Consumer groups, backed by the Congressional Black Caucus, yesterday declared all-out war on the "super doughnut."

Technically, "super doughnuts" are called "formulated grain-fruit products," but what they amount to is doughnuts, coffee cakes, creme-filled cakes, crackers and breakfast bars "fortfied" with vitamins and minerals.

They are being served to some participants in the Agriculture Department's school breakfast program as replacement for two school breakfast components, fruit or juice and bread or cereal.

A coalition of consumer groups and the black caucus want the "super doughnuts" removed immediately from school breakfast programs.

The Agriculture Department proposed banning the "super doughnuts" from the school program in August 1977, but it hasn't implemented that proposal yet, partially because of opposition from the companies who make the fortfied products.

"At present, we are using children as a captive audience to create and reinforce a market for brightly colored, cartoon-covered, plastic wrapped, creme-filled cakes with catchy names," said Kathleen D. Sheekey of the Consumer Federation of America at a news conference yesterday. "Eating a high-sugar, high-fat, dessert-like product for breakfast at school is not only unhealthy, it also teaches children that sweet desserts are acceptable breakfast foods."

Rep. Shirley Chisolm (D-N.Y.) charged that use of the dessert-like product was substituting "convenience" for "quality."

"The meals served in the breakfast programs are designed to educas well as feed children . . . If the food served to them during this meal is in the form of a sweet cake, how then are they expected to eat for the rest of the day or the rest of their lives? . . . Instead of giving large corporations huge federal contracts to fabricate foods for our children, why don't we pay a little extra in order to purchase fruits and grains so that we can keep our domestic farmers employed?"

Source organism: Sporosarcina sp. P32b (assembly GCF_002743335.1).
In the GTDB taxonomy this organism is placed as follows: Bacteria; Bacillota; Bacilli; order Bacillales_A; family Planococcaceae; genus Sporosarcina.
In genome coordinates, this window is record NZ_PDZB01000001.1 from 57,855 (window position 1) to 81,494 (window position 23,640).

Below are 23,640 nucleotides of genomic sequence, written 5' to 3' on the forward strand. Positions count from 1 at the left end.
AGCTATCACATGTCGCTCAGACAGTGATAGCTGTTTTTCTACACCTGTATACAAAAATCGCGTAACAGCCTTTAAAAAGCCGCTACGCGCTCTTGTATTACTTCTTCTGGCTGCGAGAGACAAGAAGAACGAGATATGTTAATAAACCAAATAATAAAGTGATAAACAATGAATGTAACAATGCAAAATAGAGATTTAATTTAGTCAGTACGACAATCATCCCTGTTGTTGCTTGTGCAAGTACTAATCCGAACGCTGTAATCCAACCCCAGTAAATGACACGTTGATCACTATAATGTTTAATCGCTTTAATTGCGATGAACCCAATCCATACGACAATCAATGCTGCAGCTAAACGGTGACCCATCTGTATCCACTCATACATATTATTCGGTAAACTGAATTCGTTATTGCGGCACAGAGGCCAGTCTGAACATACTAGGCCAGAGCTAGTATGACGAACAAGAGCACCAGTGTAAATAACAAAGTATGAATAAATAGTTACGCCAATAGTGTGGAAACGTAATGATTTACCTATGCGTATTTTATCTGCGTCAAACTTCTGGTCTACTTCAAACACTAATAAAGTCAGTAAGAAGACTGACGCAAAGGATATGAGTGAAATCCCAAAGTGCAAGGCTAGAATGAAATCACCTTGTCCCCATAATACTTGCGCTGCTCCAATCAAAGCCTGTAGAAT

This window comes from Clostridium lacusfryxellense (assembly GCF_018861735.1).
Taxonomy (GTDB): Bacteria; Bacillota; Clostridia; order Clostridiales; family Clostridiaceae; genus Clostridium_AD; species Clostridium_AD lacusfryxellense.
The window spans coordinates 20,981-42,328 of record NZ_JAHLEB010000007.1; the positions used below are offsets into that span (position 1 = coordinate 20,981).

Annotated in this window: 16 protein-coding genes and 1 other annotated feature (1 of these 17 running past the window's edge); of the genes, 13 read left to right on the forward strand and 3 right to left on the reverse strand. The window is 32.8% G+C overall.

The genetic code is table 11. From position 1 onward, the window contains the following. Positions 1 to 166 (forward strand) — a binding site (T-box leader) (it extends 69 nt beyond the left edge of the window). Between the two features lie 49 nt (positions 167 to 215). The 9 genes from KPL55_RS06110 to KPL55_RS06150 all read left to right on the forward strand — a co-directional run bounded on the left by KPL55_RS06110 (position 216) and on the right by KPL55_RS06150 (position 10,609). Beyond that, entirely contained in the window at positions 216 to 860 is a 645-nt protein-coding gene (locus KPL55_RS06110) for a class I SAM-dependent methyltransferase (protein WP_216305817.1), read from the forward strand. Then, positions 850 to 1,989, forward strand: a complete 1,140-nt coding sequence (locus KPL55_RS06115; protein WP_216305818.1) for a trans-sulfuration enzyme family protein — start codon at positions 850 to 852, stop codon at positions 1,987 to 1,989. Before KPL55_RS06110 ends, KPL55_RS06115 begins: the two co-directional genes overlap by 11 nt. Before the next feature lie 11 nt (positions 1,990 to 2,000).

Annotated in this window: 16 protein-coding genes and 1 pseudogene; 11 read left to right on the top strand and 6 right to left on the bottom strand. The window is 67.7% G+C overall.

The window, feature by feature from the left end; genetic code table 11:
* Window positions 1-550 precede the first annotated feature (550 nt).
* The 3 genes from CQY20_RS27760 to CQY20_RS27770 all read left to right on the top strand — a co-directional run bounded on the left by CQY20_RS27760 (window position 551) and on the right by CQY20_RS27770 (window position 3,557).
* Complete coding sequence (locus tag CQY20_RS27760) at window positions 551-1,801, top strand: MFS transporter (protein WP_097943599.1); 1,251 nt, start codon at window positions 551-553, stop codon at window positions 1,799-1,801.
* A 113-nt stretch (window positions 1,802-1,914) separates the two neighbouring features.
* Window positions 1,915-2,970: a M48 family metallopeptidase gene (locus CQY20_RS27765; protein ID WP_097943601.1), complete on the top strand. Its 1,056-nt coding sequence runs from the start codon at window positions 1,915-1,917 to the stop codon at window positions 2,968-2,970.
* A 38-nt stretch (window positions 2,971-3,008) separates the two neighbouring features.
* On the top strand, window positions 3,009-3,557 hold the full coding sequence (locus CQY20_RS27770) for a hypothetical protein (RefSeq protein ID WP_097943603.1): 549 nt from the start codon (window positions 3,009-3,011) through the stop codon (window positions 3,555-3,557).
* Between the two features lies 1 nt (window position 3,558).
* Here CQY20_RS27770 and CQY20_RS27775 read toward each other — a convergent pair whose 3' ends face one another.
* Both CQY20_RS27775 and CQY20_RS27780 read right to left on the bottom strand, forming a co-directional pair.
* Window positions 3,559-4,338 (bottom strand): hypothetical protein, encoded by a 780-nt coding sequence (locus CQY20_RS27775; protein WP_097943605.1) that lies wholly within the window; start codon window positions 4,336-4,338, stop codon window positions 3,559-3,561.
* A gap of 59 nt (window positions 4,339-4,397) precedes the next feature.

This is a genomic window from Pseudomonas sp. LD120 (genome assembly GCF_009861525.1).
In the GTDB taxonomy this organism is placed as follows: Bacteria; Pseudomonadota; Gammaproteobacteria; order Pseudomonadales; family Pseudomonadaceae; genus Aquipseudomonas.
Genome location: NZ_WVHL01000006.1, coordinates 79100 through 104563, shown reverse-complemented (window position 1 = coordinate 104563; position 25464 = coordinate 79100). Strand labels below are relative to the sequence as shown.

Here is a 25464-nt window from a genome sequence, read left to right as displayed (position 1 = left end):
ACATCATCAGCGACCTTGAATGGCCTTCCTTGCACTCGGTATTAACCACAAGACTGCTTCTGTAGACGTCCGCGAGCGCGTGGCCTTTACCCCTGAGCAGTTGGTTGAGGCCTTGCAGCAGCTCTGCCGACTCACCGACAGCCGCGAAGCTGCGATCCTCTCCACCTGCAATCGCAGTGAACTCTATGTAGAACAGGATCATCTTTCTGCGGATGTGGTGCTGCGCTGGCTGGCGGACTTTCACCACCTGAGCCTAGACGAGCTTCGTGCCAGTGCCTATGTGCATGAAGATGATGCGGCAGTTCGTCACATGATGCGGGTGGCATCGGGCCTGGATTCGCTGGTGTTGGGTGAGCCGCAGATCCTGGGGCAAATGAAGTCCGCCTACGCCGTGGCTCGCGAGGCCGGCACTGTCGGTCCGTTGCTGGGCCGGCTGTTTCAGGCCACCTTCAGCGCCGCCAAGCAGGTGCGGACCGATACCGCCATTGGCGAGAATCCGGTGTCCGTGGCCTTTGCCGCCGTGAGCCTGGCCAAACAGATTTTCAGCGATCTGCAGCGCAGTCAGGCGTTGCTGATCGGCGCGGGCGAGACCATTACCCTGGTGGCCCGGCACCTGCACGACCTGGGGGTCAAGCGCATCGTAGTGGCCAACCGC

But George Coch, president of the Grocery Manufacturers Association, said several school directors from low-income urban areas such as the district, Chicago and Cleveland have asked that the products be kept on the menu. They argue that the products are cheaper, and that without them schools could not serve a healthy breakfast, since they don't have the facilities, Coch said.

Coch said he was puzzled by the Agriculture Department's proposed ban, since it had originally asked the companies to develop the product and since it is now spending $340,000 to study the nutritional value of the product.

He also pointed out that it was optional and that no school district was required to use it. Ordinary doughnuts are also an option for schools without facilities, he said.

Among the products being used are a creme-filled peanut butter cracker, Dandy Donut and Morning Break Bar made by Keebler, a Tasty Break Bar made by Tasty Bakers, Huzzah and a sugar and spice doughnut made by Morton and "super rich doughnut" made by Kohler.

The consumer groups argue that the schools without facilities could serve oranges, corn flakes or cheese and bread just as easily as the dessert-like products.

The food Research and Action Center said the products were a "let-them-eat-cake" approach to poor children's nutrition.